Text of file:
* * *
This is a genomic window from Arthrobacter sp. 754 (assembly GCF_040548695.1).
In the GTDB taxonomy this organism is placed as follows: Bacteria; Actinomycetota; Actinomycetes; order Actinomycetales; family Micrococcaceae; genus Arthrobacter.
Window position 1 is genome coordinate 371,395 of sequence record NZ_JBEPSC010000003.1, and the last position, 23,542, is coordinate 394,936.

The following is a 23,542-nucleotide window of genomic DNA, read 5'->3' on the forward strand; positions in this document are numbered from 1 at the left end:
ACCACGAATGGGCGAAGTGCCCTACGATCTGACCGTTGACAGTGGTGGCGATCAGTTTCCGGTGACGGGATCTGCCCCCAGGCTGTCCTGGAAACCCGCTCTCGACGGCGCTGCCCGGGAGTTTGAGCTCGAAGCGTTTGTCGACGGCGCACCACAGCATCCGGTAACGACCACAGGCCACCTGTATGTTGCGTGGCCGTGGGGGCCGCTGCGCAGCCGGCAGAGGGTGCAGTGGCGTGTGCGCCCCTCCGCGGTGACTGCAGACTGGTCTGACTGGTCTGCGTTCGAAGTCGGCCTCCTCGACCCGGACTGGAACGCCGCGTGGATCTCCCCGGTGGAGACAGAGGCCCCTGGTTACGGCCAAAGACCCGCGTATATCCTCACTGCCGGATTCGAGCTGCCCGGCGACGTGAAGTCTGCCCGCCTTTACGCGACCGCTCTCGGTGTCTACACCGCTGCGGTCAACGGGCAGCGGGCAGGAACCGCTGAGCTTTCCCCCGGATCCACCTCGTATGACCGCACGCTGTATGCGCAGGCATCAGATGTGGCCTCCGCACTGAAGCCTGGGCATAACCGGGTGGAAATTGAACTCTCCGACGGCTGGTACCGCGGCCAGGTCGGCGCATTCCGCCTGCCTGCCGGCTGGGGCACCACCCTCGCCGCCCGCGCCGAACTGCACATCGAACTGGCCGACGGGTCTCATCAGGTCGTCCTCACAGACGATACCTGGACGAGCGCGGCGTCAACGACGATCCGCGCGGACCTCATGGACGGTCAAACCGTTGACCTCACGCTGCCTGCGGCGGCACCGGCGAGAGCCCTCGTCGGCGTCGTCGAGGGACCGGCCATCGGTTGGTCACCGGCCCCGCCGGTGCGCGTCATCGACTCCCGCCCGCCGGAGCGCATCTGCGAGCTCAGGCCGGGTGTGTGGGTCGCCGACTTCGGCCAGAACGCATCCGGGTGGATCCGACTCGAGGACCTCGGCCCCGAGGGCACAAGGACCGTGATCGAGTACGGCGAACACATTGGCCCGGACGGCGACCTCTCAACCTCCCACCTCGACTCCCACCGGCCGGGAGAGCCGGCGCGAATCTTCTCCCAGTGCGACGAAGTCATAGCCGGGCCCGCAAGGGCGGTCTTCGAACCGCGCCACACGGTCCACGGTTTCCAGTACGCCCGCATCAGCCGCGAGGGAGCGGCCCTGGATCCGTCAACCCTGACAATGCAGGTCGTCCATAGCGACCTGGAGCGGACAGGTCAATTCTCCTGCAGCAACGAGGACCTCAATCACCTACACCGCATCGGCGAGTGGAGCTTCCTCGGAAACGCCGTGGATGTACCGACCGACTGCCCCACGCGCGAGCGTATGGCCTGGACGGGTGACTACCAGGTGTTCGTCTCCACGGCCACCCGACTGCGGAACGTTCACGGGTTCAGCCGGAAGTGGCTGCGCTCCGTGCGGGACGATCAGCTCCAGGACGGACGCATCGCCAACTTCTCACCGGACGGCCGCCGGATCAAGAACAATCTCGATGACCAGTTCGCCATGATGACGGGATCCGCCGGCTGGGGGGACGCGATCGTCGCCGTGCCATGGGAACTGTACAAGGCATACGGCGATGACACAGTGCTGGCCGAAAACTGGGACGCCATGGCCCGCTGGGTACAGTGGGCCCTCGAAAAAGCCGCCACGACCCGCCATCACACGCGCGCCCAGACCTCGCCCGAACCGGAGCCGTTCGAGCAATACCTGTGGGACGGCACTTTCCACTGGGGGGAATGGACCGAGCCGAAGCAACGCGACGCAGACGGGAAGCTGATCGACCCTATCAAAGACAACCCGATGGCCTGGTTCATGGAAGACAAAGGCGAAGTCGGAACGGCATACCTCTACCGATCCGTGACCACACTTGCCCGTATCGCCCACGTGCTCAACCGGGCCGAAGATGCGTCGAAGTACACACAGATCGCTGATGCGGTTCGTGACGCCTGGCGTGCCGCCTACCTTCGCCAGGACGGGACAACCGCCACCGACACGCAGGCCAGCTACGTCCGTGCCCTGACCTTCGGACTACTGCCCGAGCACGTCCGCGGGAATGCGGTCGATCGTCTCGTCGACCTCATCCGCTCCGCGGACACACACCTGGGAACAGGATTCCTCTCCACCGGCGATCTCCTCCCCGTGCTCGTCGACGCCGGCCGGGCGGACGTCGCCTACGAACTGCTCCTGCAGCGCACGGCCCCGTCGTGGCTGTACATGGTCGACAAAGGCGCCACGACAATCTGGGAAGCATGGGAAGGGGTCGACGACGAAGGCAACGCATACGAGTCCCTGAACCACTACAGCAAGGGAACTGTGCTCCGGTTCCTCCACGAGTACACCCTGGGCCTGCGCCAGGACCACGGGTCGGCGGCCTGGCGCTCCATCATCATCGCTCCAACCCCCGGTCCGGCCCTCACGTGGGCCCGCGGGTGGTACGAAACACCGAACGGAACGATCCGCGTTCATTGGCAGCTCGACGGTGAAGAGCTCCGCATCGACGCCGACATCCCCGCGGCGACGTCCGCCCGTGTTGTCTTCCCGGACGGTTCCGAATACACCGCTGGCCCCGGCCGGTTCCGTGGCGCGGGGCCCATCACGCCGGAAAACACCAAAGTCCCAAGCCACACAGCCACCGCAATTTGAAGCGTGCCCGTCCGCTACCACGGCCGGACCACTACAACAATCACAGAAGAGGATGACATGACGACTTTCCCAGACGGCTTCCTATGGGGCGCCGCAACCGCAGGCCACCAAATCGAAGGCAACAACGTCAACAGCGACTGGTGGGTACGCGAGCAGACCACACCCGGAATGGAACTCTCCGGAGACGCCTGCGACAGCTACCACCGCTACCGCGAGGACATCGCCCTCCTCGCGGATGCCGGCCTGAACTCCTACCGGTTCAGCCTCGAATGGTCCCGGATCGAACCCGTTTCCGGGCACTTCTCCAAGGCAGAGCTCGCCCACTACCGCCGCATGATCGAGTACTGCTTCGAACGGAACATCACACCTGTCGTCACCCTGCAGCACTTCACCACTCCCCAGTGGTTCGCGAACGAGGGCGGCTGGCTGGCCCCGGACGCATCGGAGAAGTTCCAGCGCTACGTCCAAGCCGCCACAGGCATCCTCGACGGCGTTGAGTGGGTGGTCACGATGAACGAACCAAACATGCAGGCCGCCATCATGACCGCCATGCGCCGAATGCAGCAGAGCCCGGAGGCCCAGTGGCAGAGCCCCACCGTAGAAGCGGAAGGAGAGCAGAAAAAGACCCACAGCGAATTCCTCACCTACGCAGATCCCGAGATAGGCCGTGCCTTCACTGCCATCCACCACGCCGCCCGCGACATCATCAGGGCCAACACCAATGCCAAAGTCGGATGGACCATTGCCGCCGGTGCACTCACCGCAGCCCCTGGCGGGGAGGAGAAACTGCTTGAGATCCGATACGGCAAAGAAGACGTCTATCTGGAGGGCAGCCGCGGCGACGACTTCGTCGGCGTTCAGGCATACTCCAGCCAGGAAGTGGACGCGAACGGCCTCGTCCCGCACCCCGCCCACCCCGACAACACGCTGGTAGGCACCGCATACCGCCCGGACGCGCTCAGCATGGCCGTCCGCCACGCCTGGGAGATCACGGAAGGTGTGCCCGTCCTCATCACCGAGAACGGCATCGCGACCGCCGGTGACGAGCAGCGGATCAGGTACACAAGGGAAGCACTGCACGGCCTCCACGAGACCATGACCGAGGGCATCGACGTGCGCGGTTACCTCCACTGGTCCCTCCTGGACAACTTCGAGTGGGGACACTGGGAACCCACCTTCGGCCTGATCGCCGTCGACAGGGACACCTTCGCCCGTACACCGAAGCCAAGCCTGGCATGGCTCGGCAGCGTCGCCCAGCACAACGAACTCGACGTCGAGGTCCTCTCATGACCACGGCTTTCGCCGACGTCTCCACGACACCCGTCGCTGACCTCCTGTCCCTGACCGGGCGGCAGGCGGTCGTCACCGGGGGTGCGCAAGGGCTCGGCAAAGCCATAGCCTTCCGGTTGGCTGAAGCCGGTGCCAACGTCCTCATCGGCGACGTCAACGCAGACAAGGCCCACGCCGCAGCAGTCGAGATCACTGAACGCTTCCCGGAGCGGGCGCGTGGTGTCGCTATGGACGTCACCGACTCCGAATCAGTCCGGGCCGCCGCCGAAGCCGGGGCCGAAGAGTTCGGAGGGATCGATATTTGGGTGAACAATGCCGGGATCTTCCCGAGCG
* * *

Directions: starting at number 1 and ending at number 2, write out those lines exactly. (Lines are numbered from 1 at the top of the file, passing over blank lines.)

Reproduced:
This is a genomic window from Arthrobacter sp. 754 (assembly GCF_040548695.1).
In the GTDB taxonomy this organism is placed as follows: Bacteria; Actinomycetota; Actinomycetes; order Actinomycetales; family Micrococcaceae; genus Arthrobacter.